When you make a Will, you name people who you want to take ownership of your belongings when you die. These people are your Beneficiaries. Anyone can become a beneficiary and you can name as many as you like. People without families (and some with) sometimes leave their estates to charities or other organisations. The only way of making sure your estate is distributed how you wish is to write a will.
When you are writing your will can name one or more Executors. These are the people you choose to take control of your affairs when you die. They take on the responsibility of distributing your Estate in accordance with your Will. Executors can sometimes have quite a challenging task, therefore it is important to choose people that you trust and can depend on. Executors have a legal responsibility to act lawfully in the distribution of your Estate. Executors can also be named as Beneficiaries.
If you have children, you can make provisions for them in your will. You can nominate the person you wish to take over their care after you have passed away. You can appoint Guardians for any minors of whom you have parental guardianship, providing they are under the age of 18. The only way of being sure that your children are appointed the primary carer of your choice is to document it in a will. In the case of married parents this is fairly straightforward.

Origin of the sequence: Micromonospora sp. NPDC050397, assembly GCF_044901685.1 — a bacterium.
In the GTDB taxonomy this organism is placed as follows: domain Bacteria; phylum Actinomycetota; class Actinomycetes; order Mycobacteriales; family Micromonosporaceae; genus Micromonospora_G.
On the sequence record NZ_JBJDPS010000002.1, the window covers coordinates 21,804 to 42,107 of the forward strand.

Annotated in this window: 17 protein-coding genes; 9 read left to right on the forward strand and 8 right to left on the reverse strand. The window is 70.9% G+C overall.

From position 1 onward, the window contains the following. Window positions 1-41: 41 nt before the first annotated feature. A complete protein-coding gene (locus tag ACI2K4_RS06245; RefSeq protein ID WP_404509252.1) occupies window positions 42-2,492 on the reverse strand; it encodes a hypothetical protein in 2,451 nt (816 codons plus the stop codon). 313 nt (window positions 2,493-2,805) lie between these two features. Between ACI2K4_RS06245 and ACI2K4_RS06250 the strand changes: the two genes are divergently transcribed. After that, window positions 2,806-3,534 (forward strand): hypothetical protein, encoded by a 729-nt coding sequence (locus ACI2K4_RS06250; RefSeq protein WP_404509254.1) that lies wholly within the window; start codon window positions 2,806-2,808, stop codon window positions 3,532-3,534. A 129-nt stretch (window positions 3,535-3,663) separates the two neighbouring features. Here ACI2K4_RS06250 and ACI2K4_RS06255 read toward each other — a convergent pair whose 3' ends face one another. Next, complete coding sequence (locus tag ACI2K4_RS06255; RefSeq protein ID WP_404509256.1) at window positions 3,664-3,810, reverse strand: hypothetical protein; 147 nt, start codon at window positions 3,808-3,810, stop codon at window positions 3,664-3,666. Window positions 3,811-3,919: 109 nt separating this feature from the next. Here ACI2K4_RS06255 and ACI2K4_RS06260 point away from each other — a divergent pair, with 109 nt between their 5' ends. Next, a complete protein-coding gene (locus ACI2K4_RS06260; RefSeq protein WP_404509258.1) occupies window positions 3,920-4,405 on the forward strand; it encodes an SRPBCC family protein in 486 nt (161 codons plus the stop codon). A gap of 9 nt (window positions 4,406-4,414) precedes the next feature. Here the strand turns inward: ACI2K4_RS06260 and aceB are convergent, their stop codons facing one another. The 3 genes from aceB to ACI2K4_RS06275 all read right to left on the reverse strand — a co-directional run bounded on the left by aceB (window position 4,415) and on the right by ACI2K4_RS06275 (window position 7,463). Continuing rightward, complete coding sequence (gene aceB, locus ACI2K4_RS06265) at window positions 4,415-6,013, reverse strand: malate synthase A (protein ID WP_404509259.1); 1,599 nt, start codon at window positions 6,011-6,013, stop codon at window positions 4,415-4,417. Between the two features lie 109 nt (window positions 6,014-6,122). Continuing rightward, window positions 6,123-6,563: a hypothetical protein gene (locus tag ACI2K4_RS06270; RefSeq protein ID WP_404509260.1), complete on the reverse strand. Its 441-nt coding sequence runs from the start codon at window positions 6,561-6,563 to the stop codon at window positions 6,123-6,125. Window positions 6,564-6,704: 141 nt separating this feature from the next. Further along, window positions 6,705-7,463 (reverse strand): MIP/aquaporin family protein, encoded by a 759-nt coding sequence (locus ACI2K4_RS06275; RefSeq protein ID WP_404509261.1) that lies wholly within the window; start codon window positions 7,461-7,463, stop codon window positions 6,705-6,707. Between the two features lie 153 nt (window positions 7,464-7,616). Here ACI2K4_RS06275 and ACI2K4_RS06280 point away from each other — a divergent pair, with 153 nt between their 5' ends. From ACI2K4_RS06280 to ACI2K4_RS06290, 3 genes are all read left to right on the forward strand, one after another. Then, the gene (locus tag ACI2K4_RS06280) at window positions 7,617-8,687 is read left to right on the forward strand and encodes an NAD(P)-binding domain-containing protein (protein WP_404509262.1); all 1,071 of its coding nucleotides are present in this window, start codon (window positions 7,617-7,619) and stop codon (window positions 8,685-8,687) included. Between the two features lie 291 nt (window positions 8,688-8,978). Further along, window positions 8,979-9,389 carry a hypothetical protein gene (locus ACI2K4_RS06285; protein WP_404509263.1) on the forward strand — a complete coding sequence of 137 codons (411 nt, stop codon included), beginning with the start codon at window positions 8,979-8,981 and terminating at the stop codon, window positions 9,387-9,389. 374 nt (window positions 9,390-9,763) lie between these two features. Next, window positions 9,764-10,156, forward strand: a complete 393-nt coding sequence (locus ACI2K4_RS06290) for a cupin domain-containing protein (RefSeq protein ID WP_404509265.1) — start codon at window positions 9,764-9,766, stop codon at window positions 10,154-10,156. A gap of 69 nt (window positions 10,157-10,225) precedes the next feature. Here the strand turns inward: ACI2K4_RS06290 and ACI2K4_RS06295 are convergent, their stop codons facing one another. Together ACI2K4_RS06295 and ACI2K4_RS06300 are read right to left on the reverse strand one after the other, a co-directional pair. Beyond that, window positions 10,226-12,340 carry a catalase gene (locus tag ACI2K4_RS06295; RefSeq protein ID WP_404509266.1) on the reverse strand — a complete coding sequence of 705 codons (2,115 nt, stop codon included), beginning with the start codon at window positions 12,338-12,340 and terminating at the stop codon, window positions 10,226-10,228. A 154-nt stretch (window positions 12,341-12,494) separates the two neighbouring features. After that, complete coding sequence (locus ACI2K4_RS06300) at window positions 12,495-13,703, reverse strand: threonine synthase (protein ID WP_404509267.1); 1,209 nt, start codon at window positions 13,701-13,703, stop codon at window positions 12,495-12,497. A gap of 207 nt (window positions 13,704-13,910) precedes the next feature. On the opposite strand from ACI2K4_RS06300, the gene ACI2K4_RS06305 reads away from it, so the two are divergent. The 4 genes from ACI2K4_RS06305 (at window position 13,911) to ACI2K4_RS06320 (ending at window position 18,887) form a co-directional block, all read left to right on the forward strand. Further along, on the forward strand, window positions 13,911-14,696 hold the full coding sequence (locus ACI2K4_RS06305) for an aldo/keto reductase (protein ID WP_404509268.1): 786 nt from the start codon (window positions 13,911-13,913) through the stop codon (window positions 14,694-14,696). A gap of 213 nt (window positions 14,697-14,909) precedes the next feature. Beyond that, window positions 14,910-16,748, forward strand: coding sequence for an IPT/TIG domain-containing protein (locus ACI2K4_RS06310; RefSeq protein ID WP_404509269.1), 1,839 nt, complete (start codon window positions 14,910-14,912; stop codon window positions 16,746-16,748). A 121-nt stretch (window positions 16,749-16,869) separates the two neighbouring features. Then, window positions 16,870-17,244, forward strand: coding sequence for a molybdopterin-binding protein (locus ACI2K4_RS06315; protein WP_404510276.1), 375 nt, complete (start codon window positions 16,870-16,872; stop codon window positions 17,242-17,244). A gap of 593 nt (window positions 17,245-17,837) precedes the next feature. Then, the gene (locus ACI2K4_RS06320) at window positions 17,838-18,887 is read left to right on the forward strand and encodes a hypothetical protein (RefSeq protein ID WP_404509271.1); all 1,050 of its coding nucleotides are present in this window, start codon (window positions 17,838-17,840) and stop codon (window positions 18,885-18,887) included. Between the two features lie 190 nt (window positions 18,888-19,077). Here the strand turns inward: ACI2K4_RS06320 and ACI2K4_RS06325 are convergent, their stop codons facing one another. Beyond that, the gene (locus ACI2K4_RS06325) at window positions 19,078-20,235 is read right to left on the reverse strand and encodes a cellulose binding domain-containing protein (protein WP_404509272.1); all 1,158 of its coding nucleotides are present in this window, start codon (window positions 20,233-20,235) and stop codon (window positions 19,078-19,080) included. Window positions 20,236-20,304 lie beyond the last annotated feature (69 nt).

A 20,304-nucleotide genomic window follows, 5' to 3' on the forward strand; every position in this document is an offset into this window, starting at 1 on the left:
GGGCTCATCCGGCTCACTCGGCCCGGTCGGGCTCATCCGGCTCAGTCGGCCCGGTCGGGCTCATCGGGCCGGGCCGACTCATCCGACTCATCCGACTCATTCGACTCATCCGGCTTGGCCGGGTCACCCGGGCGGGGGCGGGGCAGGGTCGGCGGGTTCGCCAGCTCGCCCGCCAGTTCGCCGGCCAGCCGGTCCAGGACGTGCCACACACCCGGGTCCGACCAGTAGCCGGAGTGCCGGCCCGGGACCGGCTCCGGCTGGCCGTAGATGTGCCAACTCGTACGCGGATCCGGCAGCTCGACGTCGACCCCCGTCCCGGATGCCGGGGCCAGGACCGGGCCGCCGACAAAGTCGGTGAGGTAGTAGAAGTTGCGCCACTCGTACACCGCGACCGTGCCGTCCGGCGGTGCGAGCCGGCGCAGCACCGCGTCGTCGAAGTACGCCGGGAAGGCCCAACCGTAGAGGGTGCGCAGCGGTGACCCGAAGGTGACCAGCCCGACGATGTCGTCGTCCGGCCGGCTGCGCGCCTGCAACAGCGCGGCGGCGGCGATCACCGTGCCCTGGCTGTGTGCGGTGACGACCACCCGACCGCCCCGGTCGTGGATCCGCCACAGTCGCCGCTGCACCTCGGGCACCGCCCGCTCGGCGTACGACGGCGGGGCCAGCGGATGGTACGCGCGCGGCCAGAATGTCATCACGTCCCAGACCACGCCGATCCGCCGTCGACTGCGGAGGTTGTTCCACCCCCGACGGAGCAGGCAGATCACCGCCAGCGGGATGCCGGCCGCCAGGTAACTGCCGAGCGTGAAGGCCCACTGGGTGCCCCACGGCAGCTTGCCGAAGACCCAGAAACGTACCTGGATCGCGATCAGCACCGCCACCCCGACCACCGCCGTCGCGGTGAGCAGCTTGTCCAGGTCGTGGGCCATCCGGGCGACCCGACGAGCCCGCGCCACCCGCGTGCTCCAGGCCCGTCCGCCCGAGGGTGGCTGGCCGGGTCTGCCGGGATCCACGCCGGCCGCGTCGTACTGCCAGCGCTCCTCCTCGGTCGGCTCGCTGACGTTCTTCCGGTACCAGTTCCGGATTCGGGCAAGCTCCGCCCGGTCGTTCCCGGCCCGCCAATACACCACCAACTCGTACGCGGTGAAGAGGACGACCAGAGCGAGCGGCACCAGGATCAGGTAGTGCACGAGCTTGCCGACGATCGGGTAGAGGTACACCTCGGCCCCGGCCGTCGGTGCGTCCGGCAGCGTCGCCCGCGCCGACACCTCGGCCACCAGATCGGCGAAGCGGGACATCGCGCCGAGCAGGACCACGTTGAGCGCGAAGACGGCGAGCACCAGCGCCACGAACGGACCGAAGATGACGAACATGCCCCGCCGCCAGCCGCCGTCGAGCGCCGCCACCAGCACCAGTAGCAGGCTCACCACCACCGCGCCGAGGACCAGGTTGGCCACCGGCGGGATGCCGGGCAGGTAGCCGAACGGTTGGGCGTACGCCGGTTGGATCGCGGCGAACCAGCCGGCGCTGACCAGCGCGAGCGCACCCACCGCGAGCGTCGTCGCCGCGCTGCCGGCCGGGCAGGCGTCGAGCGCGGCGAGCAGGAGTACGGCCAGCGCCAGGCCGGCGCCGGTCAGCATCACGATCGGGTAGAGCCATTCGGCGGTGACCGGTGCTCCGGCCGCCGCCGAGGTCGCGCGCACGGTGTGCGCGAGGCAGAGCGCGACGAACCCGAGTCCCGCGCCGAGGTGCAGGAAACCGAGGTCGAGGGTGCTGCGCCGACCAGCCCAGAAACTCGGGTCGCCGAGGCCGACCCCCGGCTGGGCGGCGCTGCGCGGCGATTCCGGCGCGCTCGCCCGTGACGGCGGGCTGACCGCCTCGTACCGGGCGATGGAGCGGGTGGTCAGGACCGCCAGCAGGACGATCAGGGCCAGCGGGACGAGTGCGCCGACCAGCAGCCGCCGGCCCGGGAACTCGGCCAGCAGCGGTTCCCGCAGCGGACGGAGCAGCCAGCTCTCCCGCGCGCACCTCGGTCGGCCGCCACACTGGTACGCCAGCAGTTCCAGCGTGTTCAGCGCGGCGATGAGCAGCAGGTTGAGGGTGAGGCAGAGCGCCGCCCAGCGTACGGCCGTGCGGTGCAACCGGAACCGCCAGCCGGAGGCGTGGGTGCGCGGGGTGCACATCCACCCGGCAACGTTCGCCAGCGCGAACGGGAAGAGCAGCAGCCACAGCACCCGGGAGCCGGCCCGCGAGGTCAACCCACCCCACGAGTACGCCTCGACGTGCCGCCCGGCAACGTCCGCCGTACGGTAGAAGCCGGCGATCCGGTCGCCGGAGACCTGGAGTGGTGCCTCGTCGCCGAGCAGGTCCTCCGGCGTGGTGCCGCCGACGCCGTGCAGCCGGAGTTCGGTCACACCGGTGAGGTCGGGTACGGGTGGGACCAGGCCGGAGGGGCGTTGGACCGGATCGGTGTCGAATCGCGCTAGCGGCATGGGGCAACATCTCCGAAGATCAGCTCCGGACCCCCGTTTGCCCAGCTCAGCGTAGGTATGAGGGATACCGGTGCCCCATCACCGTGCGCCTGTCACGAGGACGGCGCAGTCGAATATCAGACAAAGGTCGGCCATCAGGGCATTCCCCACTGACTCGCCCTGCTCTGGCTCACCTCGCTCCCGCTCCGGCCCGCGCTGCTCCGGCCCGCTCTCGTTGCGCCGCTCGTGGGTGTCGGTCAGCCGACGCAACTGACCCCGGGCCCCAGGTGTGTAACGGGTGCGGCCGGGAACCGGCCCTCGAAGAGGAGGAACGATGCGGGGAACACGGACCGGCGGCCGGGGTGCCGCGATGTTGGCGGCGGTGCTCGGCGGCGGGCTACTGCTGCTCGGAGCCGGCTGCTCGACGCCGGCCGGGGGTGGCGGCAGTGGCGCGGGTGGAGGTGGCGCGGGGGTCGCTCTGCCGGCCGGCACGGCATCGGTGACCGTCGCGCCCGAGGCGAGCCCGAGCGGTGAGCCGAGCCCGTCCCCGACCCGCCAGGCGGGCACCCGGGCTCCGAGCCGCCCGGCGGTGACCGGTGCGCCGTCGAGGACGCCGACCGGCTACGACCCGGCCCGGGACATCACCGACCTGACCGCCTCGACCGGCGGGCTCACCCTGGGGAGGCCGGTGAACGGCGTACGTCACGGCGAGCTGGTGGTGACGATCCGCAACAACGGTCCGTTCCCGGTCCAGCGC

On the other hand, if you are a single parent of have complicated family dynamics or circumstances, things can get complicated if there is no will in place. Knowing your children will be taken care of by the people you choose after you pass away, is one of the most important provisions you can make.
You can also make it known in your will of any wishes you have for your funeral. It is important to some people to specify certain music to be played, charities they would like donations to be sent to, or stories/messages to be read out on the day. Writing this in a will takes away some of the hard decisions from loved ones in times of mourning.